Do you like the look of the 2016 San Francisco Giants? Hopefully you do because they are going to be together for a while.
The San Francisco Giants and first baseman Brandon Belt have come to terms on a contract extension for six years, $79 million.
The deal locks in seven of their eight starting position players through the 2018 season. Consider:
- 1B Brandon Belt (signed through 2021)
- 2B Joe Panik (team control through 2020)
- SS Brandon Crawford (signed through 2021)
- 3B Matt Duffy (team control though 2020)
- C Buster Posey (signed through 2021)
- LF Angel Pagan (signed through 2016)
- CF Denard Span (signed through 2018; team option 2019)
- RF Hunter Pence (signed through 2018)
On the good side, it means consistency over the next couple of years. The down side is, there’s a logjam for players coming up through the system.
Here are positions players listed among the Giants’ top 30 prospects, according to MLB.com, and where they are opening the 2016 season.
- SS Christian Arroyo (AA)
- SS Lucius Fox (low-A)
- 1B Chris Shaw (high-A)
- OF Mac Williamson (AAA)
- C Aramis Garcia (high-A)
- SS Jalen Miller (low-A)
- OF Jarrett Parker (AAA)
- OF/IF Hunter Cole (AA)
- 2B Austin Slater (AA)
- OF Ronnie Jebavy (high-A)
- OF Dylan Davis (low-A)
And this list doesn’t include players no longer considered prospects like IF Kelby Tomlinson and C Andrew Susac.
It’s great to have depth in the system, and it also allows that none of the Giants’ current prospects will be rushed to the majors.
It also means you likely won’t be seeing many of the above listed players in San Francisco black and orange any time soon, except for perhaps the outfielders like Williamson or Parker.
The Giants made a major offseason commitment with free agents. They are committing a fair amount to their own products.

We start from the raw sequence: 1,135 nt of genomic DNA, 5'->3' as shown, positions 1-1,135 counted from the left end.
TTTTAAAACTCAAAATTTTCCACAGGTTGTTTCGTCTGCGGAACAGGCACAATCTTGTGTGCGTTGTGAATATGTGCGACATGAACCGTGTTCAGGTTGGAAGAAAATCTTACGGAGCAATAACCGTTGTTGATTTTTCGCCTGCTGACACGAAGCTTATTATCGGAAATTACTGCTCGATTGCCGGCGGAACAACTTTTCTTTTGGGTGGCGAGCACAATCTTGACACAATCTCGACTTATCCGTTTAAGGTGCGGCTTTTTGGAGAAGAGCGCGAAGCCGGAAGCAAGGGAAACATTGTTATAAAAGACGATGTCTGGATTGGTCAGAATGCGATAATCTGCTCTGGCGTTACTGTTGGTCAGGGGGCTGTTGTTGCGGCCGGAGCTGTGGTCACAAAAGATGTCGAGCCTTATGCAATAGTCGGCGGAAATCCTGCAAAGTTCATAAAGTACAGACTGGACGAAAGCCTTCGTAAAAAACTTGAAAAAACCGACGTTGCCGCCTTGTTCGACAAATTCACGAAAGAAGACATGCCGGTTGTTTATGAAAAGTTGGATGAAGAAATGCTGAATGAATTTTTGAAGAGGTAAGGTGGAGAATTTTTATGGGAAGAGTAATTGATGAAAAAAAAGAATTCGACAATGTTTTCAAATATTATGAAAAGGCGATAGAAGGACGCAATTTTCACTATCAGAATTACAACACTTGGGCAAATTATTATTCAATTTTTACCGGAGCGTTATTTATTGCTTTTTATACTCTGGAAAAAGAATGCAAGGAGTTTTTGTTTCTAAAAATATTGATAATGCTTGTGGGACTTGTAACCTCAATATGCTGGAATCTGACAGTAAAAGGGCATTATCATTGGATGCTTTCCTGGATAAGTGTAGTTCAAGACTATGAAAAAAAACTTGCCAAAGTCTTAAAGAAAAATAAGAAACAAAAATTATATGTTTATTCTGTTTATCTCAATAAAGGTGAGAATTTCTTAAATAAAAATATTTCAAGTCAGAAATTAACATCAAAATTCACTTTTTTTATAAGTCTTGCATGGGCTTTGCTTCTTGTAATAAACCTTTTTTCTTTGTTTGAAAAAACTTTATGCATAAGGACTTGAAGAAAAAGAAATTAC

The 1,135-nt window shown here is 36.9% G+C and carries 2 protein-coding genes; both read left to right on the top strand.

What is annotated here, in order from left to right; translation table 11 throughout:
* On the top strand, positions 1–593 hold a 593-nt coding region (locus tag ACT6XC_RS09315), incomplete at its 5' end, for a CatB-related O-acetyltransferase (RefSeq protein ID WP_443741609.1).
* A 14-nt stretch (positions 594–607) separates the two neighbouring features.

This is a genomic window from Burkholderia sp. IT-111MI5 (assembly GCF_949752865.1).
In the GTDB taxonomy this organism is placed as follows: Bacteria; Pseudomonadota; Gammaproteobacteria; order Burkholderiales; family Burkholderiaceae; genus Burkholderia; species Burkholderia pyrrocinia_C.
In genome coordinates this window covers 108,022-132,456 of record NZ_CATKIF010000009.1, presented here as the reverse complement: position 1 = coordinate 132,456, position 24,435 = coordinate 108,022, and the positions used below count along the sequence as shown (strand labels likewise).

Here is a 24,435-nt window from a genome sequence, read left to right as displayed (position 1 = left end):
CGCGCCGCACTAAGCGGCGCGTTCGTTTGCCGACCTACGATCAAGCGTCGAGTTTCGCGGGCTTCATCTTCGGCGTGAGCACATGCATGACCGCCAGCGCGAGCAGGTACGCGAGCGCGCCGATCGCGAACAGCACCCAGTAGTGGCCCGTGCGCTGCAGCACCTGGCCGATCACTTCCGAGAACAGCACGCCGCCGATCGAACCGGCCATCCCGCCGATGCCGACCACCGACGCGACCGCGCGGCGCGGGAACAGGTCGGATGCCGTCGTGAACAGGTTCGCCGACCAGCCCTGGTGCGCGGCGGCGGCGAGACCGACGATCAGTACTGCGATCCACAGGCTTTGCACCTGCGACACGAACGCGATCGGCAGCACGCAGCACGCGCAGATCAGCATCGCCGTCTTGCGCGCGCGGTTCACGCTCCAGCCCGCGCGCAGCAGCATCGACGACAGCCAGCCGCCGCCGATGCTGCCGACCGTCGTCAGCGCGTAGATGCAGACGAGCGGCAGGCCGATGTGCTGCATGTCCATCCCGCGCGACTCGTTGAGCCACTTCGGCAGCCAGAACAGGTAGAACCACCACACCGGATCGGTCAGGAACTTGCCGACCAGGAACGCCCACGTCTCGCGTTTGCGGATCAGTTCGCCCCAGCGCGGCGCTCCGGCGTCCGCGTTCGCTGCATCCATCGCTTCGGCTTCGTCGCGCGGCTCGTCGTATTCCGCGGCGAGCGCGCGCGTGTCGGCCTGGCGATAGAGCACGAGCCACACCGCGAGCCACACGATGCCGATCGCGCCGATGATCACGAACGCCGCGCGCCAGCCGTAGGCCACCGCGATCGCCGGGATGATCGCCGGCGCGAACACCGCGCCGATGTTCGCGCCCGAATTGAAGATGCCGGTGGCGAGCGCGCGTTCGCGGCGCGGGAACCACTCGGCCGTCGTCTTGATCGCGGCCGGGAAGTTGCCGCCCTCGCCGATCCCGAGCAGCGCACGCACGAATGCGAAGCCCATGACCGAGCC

Belt’s signing means the Giants aren’t likely to make a big splash in free agency in the near future.
Pitchers Madison Bumgarner, Johnny Cueto, Jeff Samardzija and Matt Cain are under contract through 2017 (Cueto has an opt-out; Cain has a team option the team is likely not to exercise). Jake Peavy will be a free agent, and the Giants are hopeful that some within the system can fill that void like Chris Heston, Clayton Blackburn or Chris Stratton.
In the bullpen, Santiago Casilla, Sergio Romo and Javier Lopez are potential free agents after 2016. But the rest of the bullpen is under team control through 2019, and the Giants have a ton potential bullpen candidates in the system.
Jon Miller is a Hall of Fame announcer, and he proved it Thursday during the Giants’ home opener against the Dodgers with a Hall of Fame save.
The Giants were leading 8-6 in the bottom of the eighth and had the bases loaded. Hunter Pence came to the plate against the Dodgers’ Pedro Baez.
On a 1-0 pitcher, Pence sent the ball sailing over the left-center field fence for a grand slam and a 12-6 lead.